It is with a heavy heart that I must announce that the Church of England is at it again. Fresh off a truly disastrous session of General Synod (the Church's parliament), it has plunged itself headlong into further public ignominy.
The latest disaster concerns Bishop Philip North, currently the Bishop of Burnley. He was chosen by the bureaucracy to be the new Bishop of Sheffield (a promotion from suffragan to diocesan status).
Bishop North, however, is a traditionalist Anglo-Catholic, one of a sizable minority within the Church that tends to adhere more to traditional Catholic doctrine, as opposed to the Church of England's more Protestant tendencies.
Consequently, he does not accept the ordination of women, in line with the Roman Catholic Church, the Eastern Orthodox churches, and indeed the Church of England itself prior to 1992. This position brought on a series of events that have ultimately led to his withdrawal of his acceptance of the nomination.
It may seem to the outsider bizarre that North should have remained part of the Church of England, never mind become a bishop. This, however, would be to underestimate the Church of England's magnificent ability to make awkward but necessary compromises.
In 1993, Synod passed legislation allowing parishes that did not accept women priests to continue in their refusal. When the legislation permitting women bishops was passed in 2014, Synod also endorsed the Five Guiding Principles, which firmly stated that those who could not accept women's ministry were to be permitted to flourish to the highest degree within the church. All would gently agree to disagree, and operate as equals in loving but honest co-existence.
These lofty and inclusive principles now stand exposed as hollow lies after North was forced to withdraw his acceptance of the Sheffield post after a furious media campaign, driven by liberal clerics such as Radio 4 stalwart Giles Fraser and the Dean of Christ Church, Martyn Percy. Special-interest groups such as Watch (Women and the Church) added their voices to the howling horde. The support of the Archbishops did not prove enough backing for North. Nor did the endorsement of swathes of women priests in Burnley, who have grown to admire him greatly over the course of his tenure. In the face of concerted pressure, North cracked.
For this he should not be blamed; it is not common for ecclesiastical appointments to be greeted with angry letters from the local MP. A similar campaign had earlier prevented North from taking up a suffragan post at Whitby.
This tragedy is so hard to bear because it is widely agreed that North is something of a superstar. Notoriously hard-working, high-energy, and charismatic, he is one of the only senior figures in the Church to point out that its obsession with liberal cause célèbres (such as the recurrent question of same-sex marriage) is damaging its public image, and in particular its ability to connect with socially conservative working-class communities.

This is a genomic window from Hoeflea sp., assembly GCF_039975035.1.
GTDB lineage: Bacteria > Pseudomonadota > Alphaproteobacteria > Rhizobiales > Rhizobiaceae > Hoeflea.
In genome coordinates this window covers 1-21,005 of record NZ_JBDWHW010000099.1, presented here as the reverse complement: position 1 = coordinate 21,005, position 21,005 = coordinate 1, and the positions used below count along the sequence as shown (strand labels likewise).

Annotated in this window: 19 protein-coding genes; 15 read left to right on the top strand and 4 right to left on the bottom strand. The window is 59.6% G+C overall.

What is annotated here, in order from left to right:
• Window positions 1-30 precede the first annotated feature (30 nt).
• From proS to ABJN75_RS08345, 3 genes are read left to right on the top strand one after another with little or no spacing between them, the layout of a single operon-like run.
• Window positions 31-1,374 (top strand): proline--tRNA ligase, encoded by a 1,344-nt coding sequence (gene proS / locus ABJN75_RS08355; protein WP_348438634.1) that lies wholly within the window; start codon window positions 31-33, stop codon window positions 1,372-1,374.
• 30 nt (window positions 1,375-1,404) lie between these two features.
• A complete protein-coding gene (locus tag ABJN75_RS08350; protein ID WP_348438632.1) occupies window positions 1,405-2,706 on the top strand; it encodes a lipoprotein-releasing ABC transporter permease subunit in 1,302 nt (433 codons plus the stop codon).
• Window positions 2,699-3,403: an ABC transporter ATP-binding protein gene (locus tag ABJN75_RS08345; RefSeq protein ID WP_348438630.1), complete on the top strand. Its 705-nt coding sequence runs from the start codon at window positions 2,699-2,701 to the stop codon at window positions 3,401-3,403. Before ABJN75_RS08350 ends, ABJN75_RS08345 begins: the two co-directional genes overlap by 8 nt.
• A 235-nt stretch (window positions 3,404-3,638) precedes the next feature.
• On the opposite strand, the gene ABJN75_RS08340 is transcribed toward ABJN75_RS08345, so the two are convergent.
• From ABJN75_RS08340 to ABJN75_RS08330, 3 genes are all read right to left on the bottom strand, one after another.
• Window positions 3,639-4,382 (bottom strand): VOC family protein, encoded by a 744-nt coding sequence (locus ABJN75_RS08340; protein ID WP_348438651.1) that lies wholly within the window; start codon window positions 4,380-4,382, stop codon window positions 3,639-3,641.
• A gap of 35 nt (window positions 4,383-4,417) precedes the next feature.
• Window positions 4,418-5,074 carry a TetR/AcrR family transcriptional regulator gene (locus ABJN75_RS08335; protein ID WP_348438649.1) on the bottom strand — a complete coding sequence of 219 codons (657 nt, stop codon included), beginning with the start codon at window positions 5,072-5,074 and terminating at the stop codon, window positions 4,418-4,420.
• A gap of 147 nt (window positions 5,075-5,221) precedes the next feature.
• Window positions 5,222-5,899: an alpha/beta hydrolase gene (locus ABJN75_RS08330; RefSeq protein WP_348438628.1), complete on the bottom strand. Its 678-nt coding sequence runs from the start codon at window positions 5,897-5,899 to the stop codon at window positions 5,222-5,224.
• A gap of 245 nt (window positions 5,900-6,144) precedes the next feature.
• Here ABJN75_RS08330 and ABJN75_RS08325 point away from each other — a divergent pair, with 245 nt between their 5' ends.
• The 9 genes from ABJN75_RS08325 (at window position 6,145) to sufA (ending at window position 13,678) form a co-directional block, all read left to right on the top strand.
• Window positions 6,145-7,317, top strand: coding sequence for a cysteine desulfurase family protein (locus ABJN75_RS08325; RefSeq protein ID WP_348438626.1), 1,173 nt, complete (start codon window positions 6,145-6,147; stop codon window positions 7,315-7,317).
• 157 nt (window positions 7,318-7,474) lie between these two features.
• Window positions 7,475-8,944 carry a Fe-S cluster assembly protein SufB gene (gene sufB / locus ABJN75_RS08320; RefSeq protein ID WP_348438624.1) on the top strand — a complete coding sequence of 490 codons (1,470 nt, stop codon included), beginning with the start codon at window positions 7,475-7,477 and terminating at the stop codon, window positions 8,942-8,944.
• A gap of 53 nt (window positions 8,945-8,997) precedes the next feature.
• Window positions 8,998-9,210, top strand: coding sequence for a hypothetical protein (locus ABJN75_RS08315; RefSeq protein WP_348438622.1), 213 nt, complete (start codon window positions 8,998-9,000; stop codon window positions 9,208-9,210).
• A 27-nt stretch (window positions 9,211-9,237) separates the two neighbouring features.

The bishops of the Church near-universally endorsed Remain in the EU referendum, another sign of the Church's consistently progressive bent. This was another wholly self-inflicted PR calamity; the national established church, which should have been a focus of national unity, made itself into yet another source of bitter division. North was one of few figures to emerge from that disastrous episode with any credit.
Reactions from North's supporters among the clergy run the gamut from horror to outright despair. Rebecca Feeney, an ordinand training for the priesthood at St Stephen's House, commented that: "There has been consistently misleading and polarising rhetoric about the Catholic position, which has resulted in immense negative press about Bishop Philip – someone a lot of women, myself included, would not have trained or be training for priesthood without. For many, he is a living embodiment of what mutual flourishing means, and in light of this, the treatment he has received is particularly strange and cruel."
Fergus Butler-Gallie, an ordinand at Westcott House, fired a mighty broadside: "I'd say that any affirmation that involves the personal smearing of a brother or sister in Christ is no affirmation at all and that, if anything, it makes the church look even more like a genitally-obsessed bunch of do-gooding hobbyists than ever before.
"The fact that the highest paid clergyman in the Church of England (Martyn Percy) can use the deanery of an Oxford college as a sniper's post to take down a convincing advocate for the very poorest in society (with a columnist for the Guardian feeding him his ammunition) will send one message and one message alone – we care more about our own sub-Freudian internal wranglings than we do about the care of God's people."
Future prospects for the unity of the church are grim. This episode has sent a clear message to conservative Anglo-Catholics that they are not wanted. The same logic that barred North from his diocesan post will surely be applied to suffragans before long.
The schismatic Sword of Damocles hovers over the neck of the Bride of Christ. No one wants the sword to fall; schism is near-universally viewed as a sin of terrifying magnitude. Nevertheless, an eventual partition looks far more likely today than it did yesterday. Future internal conflicts within the church will be fought in an atmosphere of heightened distrust: already an odour of stifling fear is choking off the church's effort to refocus on evangelism before it can even begin.
Justin Welby, Archbishop of Canterbury, is a talented man of great integrity and determination. That will not be enough to help him navigate the storm ahead. He needs a miracle. We must pray he gets it.